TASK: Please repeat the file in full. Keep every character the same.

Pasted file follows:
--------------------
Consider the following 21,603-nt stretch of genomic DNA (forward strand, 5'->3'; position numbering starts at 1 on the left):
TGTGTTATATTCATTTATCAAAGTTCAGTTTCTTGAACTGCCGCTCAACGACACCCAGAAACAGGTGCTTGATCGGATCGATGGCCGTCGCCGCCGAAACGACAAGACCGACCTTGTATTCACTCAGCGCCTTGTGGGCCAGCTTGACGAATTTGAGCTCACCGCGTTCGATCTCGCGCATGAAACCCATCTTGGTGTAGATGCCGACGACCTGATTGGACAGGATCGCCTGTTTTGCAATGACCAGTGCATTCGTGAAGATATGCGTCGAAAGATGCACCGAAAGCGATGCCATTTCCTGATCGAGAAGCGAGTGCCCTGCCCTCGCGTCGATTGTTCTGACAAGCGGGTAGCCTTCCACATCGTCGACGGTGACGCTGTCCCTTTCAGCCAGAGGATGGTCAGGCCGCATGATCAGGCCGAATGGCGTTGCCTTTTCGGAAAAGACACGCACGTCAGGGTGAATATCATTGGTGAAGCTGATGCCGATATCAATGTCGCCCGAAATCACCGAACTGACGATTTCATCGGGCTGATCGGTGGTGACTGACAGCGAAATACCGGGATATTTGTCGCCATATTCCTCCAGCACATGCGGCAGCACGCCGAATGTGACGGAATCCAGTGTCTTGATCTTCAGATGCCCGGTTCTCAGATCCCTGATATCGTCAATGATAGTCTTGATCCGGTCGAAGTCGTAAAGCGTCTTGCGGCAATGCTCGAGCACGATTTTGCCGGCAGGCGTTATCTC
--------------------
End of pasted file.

Consider the following 21,603-nt stretch of genomic DNA (forward strand, 5'->3'; position numbering starts at 1 on the left):
TGTGTTATATTCATTTATCAAAGTTCAGTTTCTTGAACTGCCGCTCAACGACACCCAGAAACAGGTGCTTGATCGGATCGATGGCCGTCGCCGCCGAAACGACAAGACCGACCTTGTATTCACTCAGCGCCTTGTGGGCCAGCTTGACGAATTTGAGCTCACCGCGTTCGATCTCGCGCATGAAACCCATCTTGGTGTAGATGCCGACGACCTGATTGGACAGGATCGCCTGTTTTGCAATGACCAGTGCATTCGTGAAGATATGCGTCGAAAGATGCACCGAAAGCGATGCCATTTCCTGATCGAGAAGCGAGTGCCCTGCCCTCGCGTCGATTGTTCTGACAAGCGGGTAGCCTTCCACATCGTCGACGGTGACGCTGTCCCTTTCAGCCAGAGGATGGTCAGGCCGCATGATCAGGCCGAATGGCGTTGCCTTTTCGGAAAAGACACGCACGTCAGGGTGAATATCATTGGTGAAGCTGATGCCGATATCAATGTCGCCCGAAATCACCGAACTGACGATTTCATCGGGCTGATCGGTGGTGACTGACAGCGAAATACCGGGATATTTGTCGCCATATTCCTCCAGCACATGCGGCAGCACGCCGAATGTGACGGAATCCAGTGTCTTGATCTTCAGATGCCCGGTTCTCAGATCCCTGATATCGTCAATGATAGTCTTGATCCGGTCGAAGTCGTAAAGCGTCTTGCGGCAATGCTCGAGCACGATTTTGCCGGCAGGCGTTATCTC